The Road to Moscow

Part two of Keith and Tania's around the world by motorcycle odyssey

Editor's Note: Our first contact with Keith Kimber and Tania Brown came in early 1998 when a thick and tattered manila envelope arrived at our office. In it was an outline of an almost unbelievable around-the-world story, and some of the most stunning bike-touring photography we'd ever seen. Turned out that, way back in 1983 the pair had, in their early 20s, quit their jobs, bought a well used CX500 Honda for $1400 and taken off to see the world. We were so impressed with their tale we published a large chunk of the story in our April, 1999 issue. By mid 1998, Keith and Tania were heading across the United States toward Alaska and a new chapter in their (now) 18-year, tour the world by motorcycle adventure.

By 1990, we'd already been around the world once. Now we were stuck in Cyprus, the Gulf War cutting off our route through the Middle East to Russia, the next leg of our journey. What we really needed was a boat. We looked for a working passage, but couldn't find a ship traveling that route. Then, one day, Tania walked into a marina and found a 31-foot, 35-year-old wooden sailboat--one full of holes. We knew absolutely nothing about sailing. But with the last of our savings we bought the boat, fixed the holes, dismantled our bike, stored the pieces on board, and sailed away from the war in the Middle East by traveling West--across the Atlantic Ocean to the United States.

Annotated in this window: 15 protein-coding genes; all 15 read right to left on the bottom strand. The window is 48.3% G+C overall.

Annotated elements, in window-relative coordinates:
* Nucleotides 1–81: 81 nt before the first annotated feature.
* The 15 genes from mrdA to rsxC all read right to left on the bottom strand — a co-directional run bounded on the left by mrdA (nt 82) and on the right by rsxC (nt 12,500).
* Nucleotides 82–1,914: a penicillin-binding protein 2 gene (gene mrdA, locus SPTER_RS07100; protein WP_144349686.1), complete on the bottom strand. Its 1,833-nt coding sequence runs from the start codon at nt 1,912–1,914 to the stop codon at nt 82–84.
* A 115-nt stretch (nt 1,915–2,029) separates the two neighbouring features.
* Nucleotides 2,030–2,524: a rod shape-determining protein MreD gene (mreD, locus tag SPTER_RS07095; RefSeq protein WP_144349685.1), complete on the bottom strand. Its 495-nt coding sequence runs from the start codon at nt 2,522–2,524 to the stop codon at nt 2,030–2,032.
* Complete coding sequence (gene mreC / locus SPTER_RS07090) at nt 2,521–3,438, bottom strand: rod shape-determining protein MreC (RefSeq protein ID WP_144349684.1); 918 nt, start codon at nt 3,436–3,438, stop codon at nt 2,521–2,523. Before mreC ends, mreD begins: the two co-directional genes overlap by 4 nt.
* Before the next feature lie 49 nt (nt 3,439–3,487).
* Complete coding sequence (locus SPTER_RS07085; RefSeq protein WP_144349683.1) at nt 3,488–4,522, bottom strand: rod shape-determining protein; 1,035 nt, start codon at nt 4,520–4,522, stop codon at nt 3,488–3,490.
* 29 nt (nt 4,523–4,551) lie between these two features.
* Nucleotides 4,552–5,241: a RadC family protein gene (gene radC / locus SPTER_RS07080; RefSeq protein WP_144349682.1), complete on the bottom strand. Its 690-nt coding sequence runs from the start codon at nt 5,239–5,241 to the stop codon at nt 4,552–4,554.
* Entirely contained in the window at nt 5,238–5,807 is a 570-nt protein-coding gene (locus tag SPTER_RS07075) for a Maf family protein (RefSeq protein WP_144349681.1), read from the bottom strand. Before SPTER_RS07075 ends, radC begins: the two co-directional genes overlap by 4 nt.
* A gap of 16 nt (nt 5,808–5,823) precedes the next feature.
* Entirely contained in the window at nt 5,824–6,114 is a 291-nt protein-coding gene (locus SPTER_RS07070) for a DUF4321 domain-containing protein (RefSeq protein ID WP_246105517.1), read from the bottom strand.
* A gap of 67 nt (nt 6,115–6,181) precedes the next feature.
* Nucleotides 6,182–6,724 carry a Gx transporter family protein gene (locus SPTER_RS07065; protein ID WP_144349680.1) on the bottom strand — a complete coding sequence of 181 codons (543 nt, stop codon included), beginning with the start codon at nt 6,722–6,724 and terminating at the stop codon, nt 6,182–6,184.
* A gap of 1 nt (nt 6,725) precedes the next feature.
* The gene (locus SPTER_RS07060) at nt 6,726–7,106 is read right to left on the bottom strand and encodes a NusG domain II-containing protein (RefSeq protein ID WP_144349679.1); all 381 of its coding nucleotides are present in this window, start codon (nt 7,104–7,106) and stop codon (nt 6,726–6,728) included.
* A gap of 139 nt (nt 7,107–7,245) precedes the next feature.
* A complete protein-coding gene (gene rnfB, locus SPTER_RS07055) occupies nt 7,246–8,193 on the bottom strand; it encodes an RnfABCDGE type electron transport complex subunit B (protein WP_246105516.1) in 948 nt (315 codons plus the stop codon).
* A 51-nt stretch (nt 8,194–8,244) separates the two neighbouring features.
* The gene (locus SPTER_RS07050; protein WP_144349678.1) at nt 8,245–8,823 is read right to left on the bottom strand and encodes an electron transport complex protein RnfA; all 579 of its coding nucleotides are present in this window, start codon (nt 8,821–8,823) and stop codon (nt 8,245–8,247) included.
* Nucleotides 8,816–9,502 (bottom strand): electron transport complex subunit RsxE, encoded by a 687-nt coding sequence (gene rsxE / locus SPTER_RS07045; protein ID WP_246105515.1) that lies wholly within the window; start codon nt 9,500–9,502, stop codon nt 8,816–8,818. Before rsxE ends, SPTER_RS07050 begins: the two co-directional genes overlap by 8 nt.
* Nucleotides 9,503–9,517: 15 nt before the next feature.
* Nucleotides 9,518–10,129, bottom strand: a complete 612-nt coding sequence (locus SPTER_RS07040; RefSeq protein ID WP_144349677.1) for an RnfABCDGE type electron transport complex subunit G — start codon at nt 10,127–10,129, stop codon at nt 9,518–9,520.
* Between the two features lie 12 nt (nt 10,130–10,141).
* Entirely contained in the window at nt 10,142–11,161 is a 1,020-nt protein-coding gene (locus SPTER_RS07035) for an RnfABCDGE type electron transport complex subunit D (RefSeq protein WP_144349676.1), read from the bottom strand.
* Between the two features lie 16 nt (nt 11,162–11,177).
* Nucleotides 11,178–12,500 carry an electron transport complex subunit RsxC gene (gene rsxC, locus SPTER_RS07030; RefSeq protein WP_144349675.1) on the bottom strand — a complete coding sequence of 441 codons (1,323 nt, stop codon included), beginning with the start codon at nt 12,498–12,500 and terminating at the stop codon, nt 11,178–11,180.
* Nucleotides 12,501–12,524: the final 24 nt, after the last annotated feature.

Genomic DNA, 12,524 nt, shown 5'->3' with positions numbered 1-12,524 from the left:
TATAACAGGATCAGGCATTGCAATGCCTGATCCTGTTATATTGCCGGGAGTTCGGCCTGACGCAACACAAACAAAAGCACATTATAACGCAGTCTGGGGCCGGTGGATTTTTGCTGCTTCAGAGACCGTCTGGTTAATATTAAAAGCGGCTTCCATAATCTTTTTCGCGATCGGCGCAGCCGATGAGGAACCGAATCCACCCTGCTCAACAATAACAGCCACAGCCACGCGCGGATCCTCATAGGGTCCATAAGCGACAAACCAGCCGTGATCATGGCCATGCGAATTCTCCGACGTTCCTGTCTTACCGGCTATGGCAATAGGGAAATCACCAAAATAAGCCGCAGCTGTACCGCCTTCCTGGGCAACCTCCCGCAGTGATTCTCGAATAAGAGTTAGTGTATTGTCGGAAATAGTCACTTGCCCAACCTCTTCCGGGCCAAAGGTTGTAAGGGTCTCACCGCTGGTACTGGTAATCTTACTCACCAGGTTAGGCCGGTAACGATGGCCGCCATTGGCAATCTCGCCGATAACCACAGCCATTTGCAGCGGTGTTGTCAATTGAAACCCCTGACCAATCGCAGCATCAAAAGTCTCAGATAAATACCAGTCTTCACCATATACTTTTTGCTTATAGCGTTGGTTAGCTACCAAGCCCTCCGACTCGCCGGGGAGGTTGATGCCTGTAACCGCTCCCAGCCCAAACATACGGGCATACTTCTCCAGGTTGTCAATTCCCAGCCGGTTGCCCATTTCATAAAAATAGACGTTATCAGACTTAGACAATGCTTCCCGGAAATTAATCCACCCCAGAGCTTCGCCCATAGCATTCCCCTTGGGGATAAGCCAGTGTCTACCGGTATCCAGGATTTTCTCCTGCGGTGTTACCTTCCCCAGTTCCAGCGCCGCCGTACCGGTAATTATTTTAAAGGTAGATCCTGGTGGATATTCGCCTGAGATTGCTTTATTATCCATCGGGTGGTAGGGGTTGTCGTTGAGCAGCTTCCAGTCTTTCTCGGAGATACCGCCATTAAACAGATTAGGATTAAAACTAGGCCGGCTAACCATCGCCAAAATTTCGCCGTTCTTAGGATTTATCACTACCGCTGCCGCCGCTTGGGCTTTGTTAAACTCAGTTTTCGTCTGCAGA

No sane person would want to dismantle his or her beloved motorcycle and store it in a leaky old boat. We certainly didn't; after all, it was a perfectly good motorcycle. But we did. To get our CX500 on board, we disassembled it on the dock (with quite a crowd watching) and had to squeeze each bit through a hatch the size of a TV screen. The frame was the tightest squeeze; we had to twist and turn it to get it through.

For the next six years, seawater leaked all over our CX, and for long periods the engine itself was submerged in bilge water 8-10 inches deep. Everything corroded. The wiring loom turned to mush. (Now, why couldn't I have destroyed my perfectly good motorcycle by crashing into the side of a truck, or spinning off the road at high speed like any normal biker?)

By the time we landed in Florida and took the CX out again--piece by corroded piece it was nothing but a pile of scrap. It took a whole month to rebuild the CX on the front deck of our boat (more crowds), though only 20 minutes to get it running. (And only four months of riding for the parts to stop dropping off--all those bolts I forgot to tighten properly!)

From Florida we traveled across North America to Vancouver, Canada, crossed to Japan with the arrival of spring, 1999, then headed by ferry to Vladivostok at the far eastern end of Russia. During the short Russian summer, we rode a third of the way around the globe: through the Siberian forests and, finally, back to Europe. We had traveled around the world twice.

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